In his North Palisade day hike trip report, Jim Curl bewails route-finding through the federal wilderness bureaucracy. To sidestep the inconvenient permit process, he proposes that we climb indoors, leave California, climb stealthily without a permit, climb in winter, day hike, or "quit your job and climb midweek". But it is perfectly feasible to enjoy the solitude of midweek climbing without enduring unemployment. Nowadays many companies encourage their employees to take an occasional day off, and even pay them to do it. Enlightened managers feel this policy actually boosts morale and productivity.
On July 16, Steve Eckert and I made a Wonderful Wednesday outing to North Peak and Mount Conness. We left his home in Belmont at 4:00 am, zipped up to (10087') Saddlebag Lake and began hiking at 9:00. We evaded the mosquitos at Greenstone Lake, rambled up to Conness Lakes, kicked steps up the snowy southeast side of North Peak, reaching the 12242' summit by 2:30 pm. If we knew our limits, we would have headed home then, but like Old Johns, we lighted out for Mount Conness. Steve had never visited Conness, and I was nostalgic to return to the destination of my first Sierra Nevada peak climb (July 1984, and thank you, Bob Gross, for introducing me to the sport!). We crossed the Conness Glacier, gained the plateau, and walked up the summit sidewalk to the 12590' top around 5:30. Secor's guidebook suggests this route presents some challenges, but if there were any obstacles, they must have been buried in snow, because we didn't find them. We descended via lush Green Treble Creek and the Carnegie Institute, completing our loop at 9:00 pm. It was too late for dinner at the Tioga Lodge, but we did run into Wade Larsen there. We took turns driving and sleeping, returning home by 2:00 am.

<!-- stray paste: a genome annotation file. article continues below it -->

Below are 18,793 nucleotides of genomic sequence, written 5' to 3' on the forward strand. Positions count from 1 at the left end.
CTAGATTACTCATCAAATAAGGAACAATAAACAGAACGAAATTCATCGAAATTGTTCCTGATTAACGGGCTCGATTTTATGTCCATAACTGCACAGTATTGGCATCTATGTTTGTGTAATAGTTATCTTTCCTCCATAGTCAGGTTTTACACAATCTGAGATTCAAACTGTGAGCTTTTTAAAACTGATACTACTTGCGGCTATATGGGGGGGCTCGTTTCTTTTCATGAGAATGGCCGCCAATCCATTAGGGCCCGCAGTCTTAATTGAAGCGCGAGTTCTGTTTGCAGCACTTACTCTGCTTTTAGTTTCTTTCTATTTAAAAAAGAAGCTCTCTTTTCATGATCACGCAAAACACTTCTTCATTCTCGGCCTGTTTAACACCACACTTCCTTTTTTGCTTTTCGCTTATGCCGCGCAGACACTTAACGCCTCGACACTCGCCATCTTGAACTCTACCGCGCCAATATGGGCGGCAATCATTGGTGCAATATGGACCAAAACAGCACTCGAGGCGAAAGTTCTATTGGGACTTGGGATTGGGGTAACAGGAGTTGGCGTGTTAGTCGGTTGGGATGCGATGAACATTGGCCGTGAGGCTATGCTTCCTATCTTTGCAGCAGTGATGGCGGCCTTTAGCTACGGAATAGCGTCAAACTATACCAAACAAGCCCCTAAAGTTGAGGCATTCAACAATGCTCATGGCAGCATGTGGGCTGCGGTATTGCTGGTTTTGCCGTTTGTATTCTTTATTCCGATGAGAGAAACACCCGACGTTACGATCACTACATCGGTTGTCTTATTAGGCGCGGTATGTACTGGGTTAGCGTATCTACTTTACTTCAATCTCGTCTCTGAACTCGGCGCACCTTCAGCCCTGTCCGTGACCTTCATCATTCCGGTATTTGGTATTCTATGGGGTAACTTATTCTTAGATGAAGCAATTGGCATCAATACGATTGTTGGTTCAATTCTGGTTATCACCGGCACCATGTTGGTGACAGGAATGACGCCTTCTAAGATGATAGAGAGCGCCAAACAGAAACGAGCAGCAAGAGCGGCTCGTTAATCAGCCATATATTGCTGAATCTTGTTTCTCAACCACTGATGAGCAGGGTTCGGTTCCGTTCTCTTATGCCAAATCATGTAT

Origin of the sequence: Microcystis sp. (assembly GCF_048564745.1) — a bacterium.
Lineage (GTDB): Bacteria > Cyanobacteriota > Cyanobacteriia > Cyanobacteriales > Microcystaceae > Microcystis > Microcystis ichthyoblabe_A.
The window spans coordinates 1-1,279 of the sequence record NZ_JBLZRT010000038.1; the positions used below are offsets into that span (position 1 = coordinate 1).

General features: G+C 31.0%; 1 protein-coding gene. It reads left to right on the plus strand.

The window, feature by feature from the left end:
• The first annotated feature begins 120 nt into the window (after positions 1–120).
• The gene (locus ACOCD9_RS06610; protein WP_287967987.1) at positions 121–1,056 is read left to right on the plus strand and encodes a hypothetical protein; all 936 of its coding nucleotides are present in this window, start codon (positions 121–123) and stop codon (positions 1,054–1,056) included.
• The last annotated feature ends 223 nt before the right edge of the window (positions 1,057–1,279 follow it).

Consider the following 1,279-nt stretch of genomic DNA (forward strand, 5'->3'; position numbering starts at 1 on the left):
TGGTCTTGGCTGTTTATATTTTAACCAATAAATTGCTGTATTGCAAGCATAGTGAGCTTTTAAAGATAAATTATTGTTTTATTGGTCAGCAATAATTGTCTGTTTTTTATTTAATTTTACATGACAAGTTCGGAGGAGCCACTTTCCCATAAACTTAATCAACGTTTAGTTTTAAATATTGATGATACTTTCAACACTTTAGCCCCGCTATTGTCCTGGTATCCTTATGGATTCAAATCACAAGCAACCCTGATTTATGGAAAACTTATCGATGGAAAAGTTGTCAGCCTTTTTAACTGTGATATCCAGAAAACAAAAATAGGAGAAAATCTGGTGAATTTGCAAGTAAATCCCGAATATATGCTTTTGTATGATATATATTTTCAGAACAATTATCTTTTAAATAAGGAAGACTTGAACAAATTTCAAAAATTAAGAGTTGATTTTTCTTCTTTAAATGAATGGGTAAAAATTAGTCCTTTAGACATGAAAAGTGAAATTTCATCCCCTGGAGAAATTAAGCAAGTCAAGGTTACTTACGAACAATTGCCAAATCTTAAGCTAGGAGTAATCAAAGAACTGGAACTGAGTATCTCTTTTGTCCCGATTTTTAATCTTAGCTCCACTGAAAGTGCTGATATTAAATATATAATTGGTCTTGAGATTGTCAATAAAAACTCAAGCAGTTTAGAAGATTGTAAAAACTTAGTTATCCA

Photo of North from Conness
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